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The Submarine Cable Conundrum

Paul Budde

The boom and bust cycle of submarine cable deployment can be traced back to the 19th century. However it doesn't look as though we have learned a lot in those 150 years.

One of the problems is that it generally takes two years to plan these international projects and two years to deploy the system. And even before the process commences there are often an initial two years when the potential builders are contemplating their plans. This means that new cables need to be planned at times when there is little demand for new capacity.

For those last 150 years most of these international cables have been deployed by the incumbent telecommunications companies of the nations that profited from such deployments. They shared the costs and through non-compete agreements they could use the capacity within their traditional national monopolies. Being good engineering companies they also allowed for plenty of redundancy and even on top days such as Christmas and Mothers' Day they still had plenty of spare capacity. However they argued that they couldn't use that capacity to lower their international prices as that would make the network unreliable.

So capacity often remains artificially restricted in order to keep the prices high. Most of the time when new projects are approaching realisation the existing player(s) starts dropping the price — the boom and bust cycle.

With the arrival of the Internet in the mid-1990s there was a sharp increase in the demand for capacity and as the cable operators stuck to their monopolistic pricing private joint ventures started to enter the market. However these companies were severely affected by the dotcom crash as they had built their business cases on the future growth of the Internet.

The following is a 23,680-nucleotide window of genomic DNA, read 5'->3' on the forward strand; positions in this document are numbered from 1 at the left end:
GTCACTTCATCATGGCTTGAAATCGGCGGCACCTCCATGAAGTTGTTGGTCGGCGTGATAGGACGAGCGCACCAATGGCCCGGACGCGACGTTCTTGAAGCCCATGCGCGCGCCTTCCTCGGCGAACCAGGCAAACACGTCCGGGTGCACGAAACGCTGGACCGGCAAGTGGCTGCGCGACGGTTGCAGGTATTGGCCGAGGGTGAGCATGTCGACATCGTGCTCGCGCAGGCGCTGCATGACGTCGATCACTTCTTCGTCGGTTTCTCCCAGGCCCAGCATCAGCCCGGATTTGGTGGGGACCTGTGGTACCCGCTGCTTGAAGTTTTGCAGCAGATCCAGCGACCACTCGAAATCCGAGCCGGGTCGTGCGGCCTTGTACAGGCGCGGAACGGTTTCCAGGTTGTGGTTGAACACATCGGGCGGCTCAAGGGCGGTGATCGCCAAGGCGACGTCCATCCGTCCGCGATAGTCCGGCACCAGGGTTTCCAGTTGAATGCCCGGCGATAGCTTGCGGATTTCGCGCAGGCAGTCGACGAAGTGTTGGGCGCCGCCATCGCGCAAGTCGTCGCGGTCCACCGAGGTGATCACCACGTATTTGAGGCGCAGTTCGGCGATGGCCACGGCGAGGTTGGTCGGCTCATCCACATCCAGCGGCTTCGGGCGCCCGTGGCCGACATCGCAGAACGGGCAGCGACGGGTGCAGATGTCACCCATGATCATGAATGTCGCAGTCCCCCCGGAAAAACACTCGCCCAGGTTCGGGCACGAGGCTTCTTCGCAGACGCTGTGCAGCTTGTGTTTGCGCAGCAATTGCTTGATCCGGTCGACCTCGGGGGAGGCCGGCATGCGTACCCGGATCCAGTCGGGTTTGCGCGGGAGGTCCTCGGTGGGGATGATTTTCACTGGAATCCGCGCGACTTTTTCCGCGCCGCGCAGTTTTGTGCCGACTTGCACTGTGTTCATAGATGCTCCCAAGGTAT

As it turned out the dotcom crash was just a blip on the radar and Internet use has continued to grow exponentially — and with the arrival of broadband this is set to continue. But it is still a business of forward planning and coping with the competition of the existing cable operators.

So if these new systems are planned at the wrong time (no significant increase in demand) then new players get into trouble (2000). But at the right time there is sufficient demand to ride the next wave.

Australia and New Zealand are in a unique position. They are English-speaking islands and the main countries they connect to (culturally and linguistically) are the USA and the UK, so there will always be a high demand for long-distance connectivity. In places like Japan, Korea and China, however, the traffic stays mainly within the country (linguistic boundaries) and so there are few international capacity problems.

With the government sponsored national broadband plans in these countries (the NBN and the UFB) there is the potential for many new business opportunities. For examples it is envisaged that overseas companies could use the ubiquitous cheap and fast broadband networks available in these countries for the use of data hosting services. However this will not happen if they don't have good international links. If Australia and New Zealand get their fast broadband networks off the ground it will create an enormous incentive to also invest in international capacity.

So this means it is time to prepare to catch the next wave.

By Paul Budde, Managing Director of Paul Budde Communication – Paul is also a contributor of the Paul Budde Communication blog located hereVisit Page
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